What can little creatures do to protect themselves from the forest bully?
The scary Snorklum, who has long tan fur and striped purple horns, is so worried about getting to his cave before dark that his crinkly whiskers begin to wibble. He sees Mole standing near a tree and picks him up with thoughts of having a Mole sandwich. Mole’s response to Snorklum’s scary roar is, “Why are your whiskers wibbling…?” Frustrated, Snorklum sticks Mole in his pocket, figuring he’ll eat him later. Down the road, he spies Rabbit and decides that a Rabbit pie would taste better than a Mole sandwich. He tries to scare Rabbit, but the same thing happens; Snorklum stuffs Rabbit into his shoulder bag and continues on his way. Next he encounters Badger (perfect for Badger stew), but he just can’t scare him either. Snorklum does stare the leaves off the trees and make the birds scatter, but the animals just stare at him; they know a secret: “If a scary Snorklum stays out after dark...” With a POOOFFT, the scary Snorklum, with a strangled cry, shrinks to the size of an insect. And no one, not even the birds, is afraid. Chapman’s Snorklum, cousin, perhaps, to Bert Lahr’s Cowardly Lion, is appropriately goofy, and her backgrounds go through many colors, from gold of late afternoon to dark-blue night.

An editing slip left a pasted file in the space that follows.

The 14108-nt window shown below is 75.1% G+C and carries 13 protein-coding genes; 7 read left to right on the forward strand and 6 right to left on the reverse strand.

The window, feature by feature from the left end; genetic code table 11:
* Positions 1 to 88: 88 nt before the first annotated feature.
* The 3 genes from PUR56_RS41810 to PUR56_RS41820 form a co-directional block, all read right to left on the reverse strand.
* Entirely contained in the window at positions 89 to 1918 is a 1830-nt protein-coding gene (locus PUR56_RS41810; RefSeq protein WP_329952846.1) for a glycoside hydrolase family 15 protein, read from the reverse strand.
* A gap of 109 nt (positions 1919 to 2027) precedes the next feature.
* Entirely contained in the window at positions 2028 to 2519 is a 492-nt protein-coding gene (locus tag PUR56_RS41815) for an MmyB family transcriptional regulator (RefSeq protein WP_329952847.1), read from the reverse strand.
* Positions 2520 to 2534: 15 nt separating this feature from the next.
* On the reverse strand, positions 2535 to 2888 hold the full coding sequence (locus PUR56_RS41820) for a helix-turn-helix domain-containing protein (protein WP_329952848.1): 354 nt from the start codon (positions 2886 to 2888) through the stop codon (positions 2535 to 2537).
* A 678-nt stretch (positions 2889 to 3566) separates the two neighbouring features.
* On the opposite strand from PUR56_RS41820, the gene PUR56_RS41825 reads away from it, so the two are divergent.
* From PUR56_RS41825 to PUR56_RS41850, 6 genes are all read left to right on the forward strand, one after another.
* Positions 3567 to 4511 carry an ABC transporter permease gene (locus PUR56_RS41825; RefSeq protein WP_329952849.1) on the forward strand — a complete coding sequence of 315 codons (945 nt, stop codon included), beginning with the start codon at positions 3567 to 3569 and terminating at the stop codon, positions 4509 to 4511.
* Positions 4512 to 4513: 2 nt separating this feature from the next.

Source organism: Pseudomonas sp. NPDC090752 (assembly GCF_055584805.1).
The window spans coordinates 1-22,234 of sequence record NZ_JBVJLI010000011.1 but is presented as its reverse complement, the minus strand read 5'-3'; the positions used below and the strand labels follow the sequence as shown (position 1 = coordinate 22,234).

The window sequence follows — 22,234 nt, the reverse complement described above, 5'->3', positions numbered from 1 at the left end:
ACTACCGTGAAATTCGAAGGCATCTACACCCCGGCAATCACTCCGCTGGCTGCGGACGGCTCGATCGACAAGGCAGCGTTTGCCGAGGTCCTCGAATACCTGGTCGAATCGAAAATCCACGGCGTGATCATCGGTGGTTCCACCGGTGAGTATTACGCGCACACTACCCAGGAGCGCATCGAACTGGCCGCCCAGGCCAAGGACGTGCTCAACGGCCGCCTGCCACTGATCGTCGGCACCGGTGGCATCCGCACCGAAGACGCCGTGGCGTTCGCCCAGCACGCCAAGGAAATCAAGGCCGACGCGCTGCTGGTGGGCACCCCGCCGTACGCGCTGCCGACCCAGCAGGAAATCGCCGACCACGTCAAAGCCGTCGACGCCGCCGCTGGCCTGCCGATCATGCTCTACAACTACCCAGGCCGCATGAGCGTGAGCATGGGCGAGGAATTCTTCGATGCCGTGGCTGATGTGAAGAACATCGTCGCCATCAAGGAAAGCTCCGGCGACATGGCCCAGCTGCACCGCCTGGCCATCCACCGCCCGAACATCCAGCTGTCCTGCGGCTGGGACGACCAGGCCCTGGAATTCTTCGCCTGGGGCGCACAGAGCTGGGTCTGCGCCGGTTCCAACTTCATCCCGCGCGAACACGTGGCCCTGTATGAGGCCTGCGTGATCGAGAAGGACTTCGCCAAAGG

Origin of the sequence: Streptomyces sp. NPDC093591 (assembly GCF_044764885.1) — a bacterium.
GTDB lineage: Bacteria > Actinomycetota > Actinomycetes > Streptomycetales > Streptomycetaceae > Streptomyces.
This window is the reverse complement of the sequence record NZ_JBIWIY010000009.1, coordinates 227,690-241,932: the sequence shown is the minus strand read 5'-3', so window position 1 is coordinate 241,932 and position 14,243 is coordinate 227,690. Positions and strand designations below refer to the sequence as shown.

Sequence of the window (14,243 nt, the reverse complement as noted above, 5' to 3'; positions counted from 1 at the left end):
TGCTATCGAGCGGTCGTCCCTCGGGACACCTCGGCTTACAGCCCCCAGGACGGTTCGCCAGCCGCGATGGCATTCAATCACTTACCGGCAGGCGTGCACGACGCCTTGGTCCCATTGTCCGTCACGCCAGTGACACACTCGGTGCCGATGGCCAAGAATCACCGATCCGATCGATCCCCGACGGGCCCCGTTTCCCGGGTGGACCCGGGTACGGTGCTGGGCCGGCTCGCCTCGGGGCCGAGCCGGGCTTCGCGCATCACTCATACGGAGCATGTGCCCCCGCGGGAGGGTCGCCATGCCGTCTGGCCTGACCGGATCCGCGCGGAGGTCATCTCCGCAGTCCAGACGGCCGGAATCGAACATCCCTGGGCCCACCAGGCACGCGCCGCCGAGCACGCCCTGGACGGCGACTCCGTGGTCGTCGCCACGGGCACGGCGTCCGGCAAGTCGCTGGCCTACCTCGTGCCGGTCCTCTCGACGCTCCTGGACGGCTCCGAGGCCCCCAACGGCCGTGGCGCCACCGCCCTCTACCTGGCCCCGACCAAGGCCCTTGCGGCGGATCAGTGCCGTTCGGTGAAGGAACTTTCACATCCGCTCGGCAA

Brisk and bright, yet subtle in its message. (Picture book. 3-6)